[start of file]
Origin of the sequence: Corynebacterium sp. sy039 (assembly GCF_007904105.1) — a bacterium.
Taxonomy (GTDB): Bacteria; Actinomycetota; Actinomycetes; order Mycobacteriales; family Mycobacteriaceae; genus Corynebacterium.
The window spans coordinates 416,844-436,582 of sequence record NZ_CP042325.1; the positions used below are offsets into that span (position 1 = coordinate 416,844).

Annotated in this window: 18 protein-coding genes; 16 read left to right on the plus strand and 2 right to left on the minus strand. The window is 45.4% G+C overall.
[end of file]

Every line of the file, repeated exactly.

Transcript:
Origin of the sequence: Corynebacterium sp. sy039 (assembly GCF_007904105.1) — a bacterium.
Taxonomy (GTDB): Bacteria; Actinomycetota; Actinomycetes; order Mycobacteriales; family Mycobacteriaceae; genus Corynebacterium.
The window spans coordinates 416,844-436,582 of sequence record NZ_CP042325.1; the positions used below are offsets into that span (position 1 = coordinate 416,844).

Annotated in this window: 18 protein-coding genes; 16 read left to right on the plus strand and 2 right to left on the minus strand. The window is 45.4% G+C overall.